Five horses in Maine have died in recent weeks of mosquito-borne Eastern Equine Encephalitis. State officials announced the two most recent deaths on Wednesday — one each in Unity and in the Cumberland County town of Gorham. Test results are pending for two more sick horses, one in Unity and one in the York County town of Berwick.
“These five dead horses with EEE indicate that there is a risk of people contracting the infection from mosquito bites,” said Dr. Dora Anne Mills, director of the Maine Center for Disease Control and Prevention.
Although the risk of human infection from a single mosquito bite is “very low,” she said Mainers should be especially vigilant in protecting themselves and their children from now until the weather turns cold enough to kill off mosquito populations.
“Until we experience several deep frosts, it is important people take precautions to avoid getting bitten by mosquitoes,” Mills said.
Recommendations include wearing long pants and long-sleeved shirts and applying repellents containing DEET for extended outings, especially near wetland areas. People also should cover infant carriers with mosquito netting and clean up standing water around their homes. Mosquitoes are most active at dawn and dusk.
All five horses confirmed to have the EEE virus had not been kept up to date on their vaccines against the organism, said State Veterinarian Dr. Donald Hoenig.
“It is important for horse owners to know there is a very effective annual vaccine for EEE and they should be sure their horses are current on this vaccine,” he said.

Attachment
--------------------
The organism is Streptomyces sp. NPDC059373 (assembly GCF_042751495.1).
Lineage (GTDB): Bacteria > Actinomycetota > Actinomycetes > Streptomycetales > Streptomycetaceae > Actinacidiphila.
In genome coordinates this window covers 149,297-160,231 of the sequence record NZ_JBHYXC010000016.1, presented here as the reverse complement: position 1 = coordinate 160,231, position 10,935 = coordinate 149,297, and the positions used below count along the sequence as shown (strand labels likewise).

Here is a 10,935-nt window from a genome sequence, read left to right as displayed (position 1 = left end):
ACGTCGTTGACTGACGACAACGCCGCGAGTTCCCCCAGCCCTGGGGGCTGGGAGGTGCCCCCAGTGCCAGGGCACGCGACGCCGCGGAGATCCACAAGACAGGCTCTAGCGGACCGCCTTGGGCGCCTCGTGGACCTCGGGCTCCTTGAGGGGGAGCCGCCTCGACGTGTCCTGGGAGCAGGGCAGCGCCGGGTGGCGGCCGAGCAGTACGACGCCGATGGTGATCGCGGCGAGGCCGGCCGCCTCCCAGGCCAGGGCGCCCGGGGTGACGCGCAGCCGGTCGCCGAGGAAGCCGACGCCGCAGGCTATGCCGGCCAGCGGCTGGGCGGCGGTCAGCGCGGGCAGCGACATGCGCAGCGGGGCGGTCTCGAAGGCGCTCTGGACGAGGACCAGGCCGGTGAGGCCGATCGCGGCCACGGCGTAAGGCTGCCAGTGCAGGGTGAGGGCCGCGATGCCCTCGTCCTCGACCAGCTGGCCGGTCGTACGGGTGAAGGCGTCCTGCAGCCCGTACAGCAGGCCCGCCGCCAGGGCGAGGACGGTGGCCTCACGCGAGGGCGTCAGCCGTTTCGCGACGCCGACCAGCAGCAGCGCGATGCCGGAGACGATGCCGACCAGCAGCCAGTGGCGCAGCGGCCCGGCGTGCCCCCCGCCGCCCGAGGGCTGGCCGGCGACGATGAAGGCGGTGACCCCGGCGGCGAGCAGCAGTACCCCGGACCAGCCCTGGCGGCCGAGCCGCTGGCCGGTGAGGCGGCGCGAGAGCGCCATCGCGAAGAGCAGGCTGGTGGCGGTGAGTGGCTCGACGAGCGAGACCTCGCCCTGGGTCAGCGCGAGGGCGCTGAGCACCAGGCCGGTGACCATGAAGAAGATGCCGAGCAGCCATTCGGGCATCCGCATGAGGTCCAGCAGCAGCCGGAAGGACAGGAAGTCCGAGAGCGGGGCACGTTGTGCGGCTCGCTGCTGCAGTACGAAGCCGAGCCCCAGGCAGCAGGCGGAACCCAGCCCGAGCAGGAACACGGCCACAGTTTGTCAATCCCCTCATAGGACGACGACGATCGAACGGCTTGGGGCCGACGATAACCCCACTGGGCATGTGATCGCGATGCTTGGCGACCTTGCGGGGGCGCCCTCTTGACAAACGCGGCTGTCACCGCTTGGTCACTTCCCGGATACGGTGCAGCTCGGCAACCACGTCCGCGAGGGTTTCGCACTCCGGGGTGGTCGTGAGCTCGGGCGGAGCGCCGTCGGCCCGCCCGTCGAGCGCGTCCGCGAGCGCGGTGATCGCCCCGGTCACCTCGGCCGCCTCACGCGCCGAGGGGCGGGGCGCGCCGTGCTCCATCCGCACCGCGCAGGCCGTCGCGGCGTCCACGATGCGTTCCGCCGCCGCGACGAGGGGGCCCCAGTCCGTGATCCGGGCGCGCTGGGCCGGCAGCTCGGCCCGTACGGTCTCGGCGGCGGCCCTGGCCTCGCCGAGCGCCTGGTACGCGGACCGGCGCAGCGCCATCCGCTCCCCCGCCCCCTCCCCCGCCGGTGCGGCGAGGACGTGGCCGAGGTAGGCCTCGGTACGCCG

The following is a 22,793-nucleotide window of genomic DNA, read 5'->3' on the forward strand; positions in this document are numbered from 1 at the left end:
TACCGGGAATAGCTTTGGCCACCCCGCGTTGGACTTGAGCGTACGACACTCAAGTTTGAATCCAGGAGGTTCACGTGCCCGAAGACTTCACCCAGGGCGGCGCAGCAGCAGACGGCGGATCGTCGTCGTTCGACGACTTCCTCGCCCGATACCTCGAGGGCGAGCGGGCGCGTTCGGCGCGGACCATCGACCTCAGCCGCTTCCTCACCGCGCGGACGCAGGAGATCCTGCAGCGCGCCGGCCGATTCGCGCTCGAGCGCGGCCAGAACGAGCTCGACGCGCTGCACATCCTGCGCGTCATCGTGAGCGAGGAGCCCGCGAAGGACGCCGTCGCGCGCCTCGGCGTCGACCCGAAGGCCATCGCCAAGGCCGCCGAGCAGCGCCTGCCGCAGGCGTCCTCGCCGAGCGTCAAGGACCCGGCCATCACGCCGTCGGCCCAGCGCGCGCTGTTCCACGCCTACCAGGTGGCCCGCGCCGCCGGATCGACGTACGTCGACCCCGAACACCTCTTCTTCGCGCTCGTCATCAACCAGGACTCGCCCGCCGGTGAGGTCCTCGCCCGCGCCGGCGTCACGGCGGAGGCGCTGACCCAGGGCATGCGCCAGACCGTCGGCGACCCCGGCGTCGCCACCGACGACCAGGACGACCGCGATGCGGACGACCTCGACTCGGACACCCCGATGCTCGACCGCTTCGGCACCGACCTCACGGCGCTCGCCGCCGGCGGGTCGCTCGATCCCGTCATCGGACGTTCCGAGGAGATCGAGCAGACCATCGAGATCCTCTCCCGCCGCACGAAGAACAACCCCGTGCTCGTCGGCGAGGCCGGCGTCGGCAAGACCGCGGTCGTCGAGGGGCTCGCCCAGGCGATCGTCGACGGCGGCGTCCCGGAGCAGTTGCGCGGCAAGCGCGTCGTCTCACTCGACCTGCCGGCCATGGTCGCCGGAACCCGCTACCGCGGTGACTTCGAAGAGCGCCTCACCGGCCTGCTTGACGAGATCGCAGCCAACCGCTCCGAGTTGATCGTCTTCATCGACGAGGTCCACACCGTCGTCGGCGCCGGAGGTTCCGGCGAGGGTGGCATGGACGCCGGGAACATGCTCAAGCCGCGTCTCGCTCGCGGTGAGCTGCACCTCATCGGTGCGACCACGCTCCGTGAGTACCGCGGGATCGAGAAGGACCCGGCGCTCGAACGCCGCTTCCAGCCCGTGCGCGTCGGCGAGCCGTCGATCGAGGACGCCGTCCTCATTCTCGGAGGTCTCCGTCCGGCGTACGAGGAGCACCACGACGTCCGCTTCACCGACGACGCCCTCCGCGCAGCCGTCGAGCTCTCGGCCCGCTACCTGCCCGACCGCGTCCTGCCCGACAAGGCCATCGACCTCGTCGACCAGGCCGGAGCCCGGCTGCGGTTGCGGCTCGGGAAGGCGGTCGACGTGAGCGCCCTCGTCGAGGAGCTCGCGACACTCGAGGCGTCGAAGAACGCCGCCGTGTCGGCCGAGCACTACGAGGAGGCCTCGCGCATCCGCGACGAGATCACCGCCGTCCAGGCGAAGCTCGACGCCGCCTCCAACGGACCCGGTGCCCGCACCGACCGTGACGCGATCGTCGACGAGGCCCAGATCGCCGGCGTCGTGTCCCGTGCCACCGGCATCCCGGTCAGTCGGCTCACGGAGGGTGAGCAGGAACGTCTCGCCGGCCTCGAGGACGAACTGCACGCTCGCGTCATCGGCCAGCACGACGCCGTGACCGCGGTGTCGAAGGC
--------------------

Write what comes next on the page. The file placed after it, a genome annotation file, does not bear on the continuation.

A horse in Stetson died with EEE last week, and two other horses, in Troy and Thorndike, died with the virus earlier in August.
Mosquitoes become EEE carriers by feeding on an infected bird — partridge, quail and songbirds are the most common hosts. Mosquitoes cannot pick up the virus by feeding on an infected horse or an infected human.
Once the virus is contracted, symptoms can develop rapidly over several hours. Symptoms in humans include fever, flu-like aches and pains, headaches and seizures. In horses, EEE is nearly 100 percent fatal. In humans, with hospitalization and supportive care, the disease is about 30 percent fatal. Half of all survivors suffer permanent neurological damage.
There is no human vaccine against EEE.
Maine CDC is testing mosquito pools in Waldo County and other areas of the state to help determine the geographic range of the virus. Although EEE has been detected in East Coast states for a number of years, the recent horse cases in Maine show the virus is present farther north than it has ever been reported before, Mills said.
Maine CDC will conduct a public meeting on Eastern Equine Encephalitis at 6 p.m. Thursday, Sept. 3, at the new Mount View High School in Thorndike.